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    I love to do hand applique. I make a finished size pattern out of freezer paper and iron it onto the wrong side. I then baste it rather than use the glue. I find that I can do inward and outward curves better that way. I do clip the inward points. I can then press it, and even use starch if I wish for a crisp edge. I also like to pin from the back side. As I applique, I take out my basting thread and remove the freezer paper before I finish the last stitches. With it pressed, the line of the applique is there when I take out the last of the freezer paper. I use, I think it is FRAY BLOCK, on points and anywhere I think I need a little help against fraying. It is the June Taylor one in the gray packaging and on the back of the package it tells to heat the tube under water and then to shake it before using. It goes on clear and dries clear, and doesn't have a shiny appearance when dry. It doesn't show at all that you used something, unlike some of the other fray stuff. I also use the straw needles.

  14. #39
    Senior Member AlaskaAlice's Avatar
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    Does anyone sew with water soluble thread and light inner facing to right side of applique pieces and turning inside out, pressing with lots of steam, and popping the inner facing off.. leaves lovely clean turned under edges. Martha Pullin taught this trick many years ago on PBS series.

  15. #40
    Super Member misseva's Avatar
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    I do a lot of raw edge applique using the buttonhole stitch & embroidery thread. Fray Check R my best friend. The kind I use dries clear and soft. After stitching I 'paint' fray check around every cut edge and it doesn't show & doesn't wash out.
    TwandasMom

  16. #41
    Junior Member J.M.'s Avatar
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    Quote Originally Posted by carolynjo View Post
    Do try to borrow or buy Pat Campbell's book on applique. She is a top-notch teacher--the best one I've ever had. Her pictures and explanations are great.
    What type of applique does she discuss in her book? And do you happen to know the title?

  17. #42
    Super Member Murphy1's Avatar
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    My goal this year is to learn needle turn appliqué. I hope by commenting this will be bookmarked for me. I wish I could figure out bookmarking on this site.
    Murphy1
    For our wonderful Golden Retriever adopted in March of 2010.

  18. #43
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    I used to needle turn everything. For a couple recent projects, I decided to machine-stitch my appliques to a lightweight lining (right sides together and then turn). Gloriously easier for everything except a design with lots of tiny pieces.

    For each applique, I make a template out of cardstock -- easy to print on my printer. Then before I trim and turn my applique I set the template on top the stitching lines so I can correct any boogers before turning.

    To sew those inner corners when using a lining, I'll put a pin in where the innie stops and just aim for the pin.

    The lined appliques can be blindstitched, zigzagged, or even straight stitched on.

  19. #44
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    Sometimes I stitch around the applique, just inside the stitching line, and then proceed to do needleturn applique. That way there is a row of stitching that keeps the corners from raveling and I have a line to follow.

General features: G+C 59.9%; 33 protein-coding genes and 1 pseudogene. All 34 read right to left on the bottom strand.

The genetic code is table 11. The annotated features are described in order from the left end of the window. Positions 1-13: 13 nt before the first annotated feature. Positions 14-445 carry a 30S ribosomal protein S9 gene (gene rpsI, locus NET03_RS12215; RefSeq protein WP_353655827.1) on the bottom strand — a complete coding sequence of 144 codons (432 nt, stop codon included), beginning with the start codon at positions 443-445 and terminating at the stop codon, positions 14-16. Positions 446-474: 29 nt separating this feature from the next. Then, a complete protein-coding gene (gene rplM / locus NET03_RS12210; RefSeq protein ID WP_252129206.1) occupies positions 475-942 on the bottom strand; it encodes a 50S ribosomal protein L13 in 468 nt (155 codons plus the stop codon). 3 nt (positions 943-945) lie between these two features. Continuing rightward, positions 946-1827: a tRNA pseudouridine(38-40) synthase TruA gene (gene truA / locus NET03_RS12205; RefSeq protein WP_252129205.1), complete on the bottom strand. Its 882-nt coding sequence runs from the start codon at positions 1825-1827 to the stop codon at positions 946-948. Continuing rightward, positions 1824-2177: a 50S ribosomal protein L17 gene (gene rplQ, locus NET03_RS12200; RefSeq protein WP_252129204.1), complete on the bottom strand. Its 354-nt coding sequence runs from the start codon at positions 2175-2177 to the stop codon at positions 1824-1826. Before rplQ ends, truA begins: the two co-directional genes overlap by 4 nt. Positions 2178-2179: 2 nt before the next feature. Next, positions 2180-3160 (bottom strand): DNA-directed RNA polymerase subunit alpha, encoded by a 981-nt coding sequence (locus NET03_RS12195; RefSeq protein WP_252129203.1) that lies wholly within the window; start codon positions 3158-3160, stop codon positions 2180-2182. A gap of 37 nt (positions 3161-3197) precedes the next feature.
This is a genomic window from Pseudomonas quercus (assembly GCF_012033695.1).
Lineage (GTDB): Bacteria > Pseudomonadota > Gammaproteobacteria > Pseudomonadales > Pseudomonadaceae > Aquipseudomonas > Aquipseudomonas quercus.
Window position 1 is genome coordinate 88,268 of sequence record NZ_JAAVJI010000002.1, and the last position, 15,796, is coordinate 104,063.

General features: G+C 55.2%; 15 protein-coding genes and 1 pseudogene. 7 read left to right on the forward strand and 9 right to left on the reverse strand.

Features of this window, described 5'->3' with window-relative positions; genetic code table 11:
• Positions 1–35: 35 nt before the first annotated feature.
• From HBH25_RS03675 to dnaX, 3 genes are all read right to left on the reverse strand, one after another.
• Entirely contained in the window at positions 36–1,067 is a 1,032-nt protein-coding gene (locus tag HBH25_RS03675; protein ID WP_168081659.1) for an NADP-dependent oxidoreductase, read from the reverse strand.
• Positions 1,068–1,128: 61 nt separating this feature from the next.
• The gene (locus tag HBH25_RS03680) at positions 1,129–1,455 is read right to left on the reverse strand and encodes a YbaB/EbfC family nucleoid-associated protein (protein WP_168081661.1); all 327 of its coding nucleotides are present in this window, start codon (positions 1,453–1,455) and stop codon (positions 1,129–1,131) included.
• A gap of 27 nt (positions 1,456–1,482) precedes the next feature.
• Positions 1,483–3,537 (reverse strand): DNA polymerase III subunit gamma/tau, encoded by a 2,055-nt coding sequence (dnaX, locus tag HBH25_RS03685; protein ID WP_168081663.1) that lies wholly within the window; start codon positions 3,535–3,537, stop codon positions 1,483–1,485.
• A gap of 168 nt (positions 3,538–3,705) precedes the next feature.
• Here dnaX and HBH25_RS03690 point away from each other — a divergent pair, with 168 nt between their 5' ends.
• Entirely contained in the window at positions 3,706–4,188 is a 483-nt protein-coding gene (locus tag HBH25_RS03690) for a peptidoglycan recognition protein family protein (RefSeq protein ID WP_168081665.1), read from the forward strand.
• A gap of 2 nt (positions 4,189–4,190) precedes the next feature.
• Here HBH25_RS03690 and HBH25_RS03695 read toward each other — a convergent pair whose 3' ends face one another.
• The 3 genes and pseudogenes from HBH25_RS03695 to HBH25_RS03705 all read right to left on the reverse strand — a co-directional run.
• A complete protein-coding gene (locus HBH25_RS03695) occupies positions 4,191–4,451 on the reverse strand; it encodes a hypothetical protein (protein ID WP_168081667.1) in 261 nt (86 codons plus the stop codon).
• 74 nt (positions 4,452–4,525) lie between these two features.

I will also sew a lightweight piece of interfacing or fabric , right sides together, and turn by cutting a small "slice" in the back of the applique. Then I press, and it's all ready to be appliqued, without any problems of fraying.

  20. #45
    Super Member soccertxi's Avatar
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    Quote Originally Posted by maggiek View Post
    I am a big fan of back basting for appliqué You mark the pattern on the back of the background fabric. Then pin a piece of fabric roughly the size (with some extra) of the item you will appliqué on the front and baste from the back using an obvious color of thread and a big needle so it makes good sized holes. Turn back to the front side, remove the pin(s) and trim excess fabric away leaving bought 1/4" or less to turn under. Now you can get out your favorite appliqué needle and thread. Take out a couple of the basting stitches, turn under using the holes in the fabric and background as your guide and stitch it down. The basting keeps everything in place with no pins in the way. Keep taking out a stitch or two and sewing down until you reach the end. This is very portable because you need no templates, starch or other tools.

    I also use fray check on the clipped areas. Comes in a little bottle and works great but best after the point has been sewn rather than before. If there are tiny whiskers sticking out, just drop a bit of this on the spot and sweep them under with your needle. Stays in place without a problem.
    Maggie, Finding this technique for me was an ahHA moment. It has really fired me up to applique. My only problem is if i have too many pieces on top. Once you do one, i don't like to stitch thru many layers. Still not happy with the top ones, but I will persevere!
    Beth in AZ
    www.bzyqltr.blogspot.com
    Innova 22' with Lightning Stitch and Pantovision
    Keep away from people who belittle your ambitions. Small people always do that, but the really great make you feel that you too can become great. Mark Twain

  21. #46
    Super Member applique's Avatar
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    I use the ladder stitch for my applique, about four threads at a time until I get to the innie. I use fray block (which is soft) not fray block (which is hard) to prevent fraying in the cut, and I reduce the stitches inside the inner most stitch to one or two threads per stitch. The inner most stitch is taken into the applique then into the background. If you turn the piece over it looks like a tiny running stitch. When doing multiple layers, I will applique the top piece to the next piece as though it is the background, only then will I trace and cut that piece to applique to its background. I can have a whole rose appliqued and ready to put onto its final background.
    Debbie
    Machine It

  22. #47
    Super Member snipforfun's Avatar
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    Quote Originally Posted by J.M. View Post
    What type of applique does she discuss in her book? And do you happen to know the title?
    Just saw on the internet that Pat died recently. She was a wonderful teacher and surely a great person. I took classes from her several years ago and shortly thereafter she had a stroke.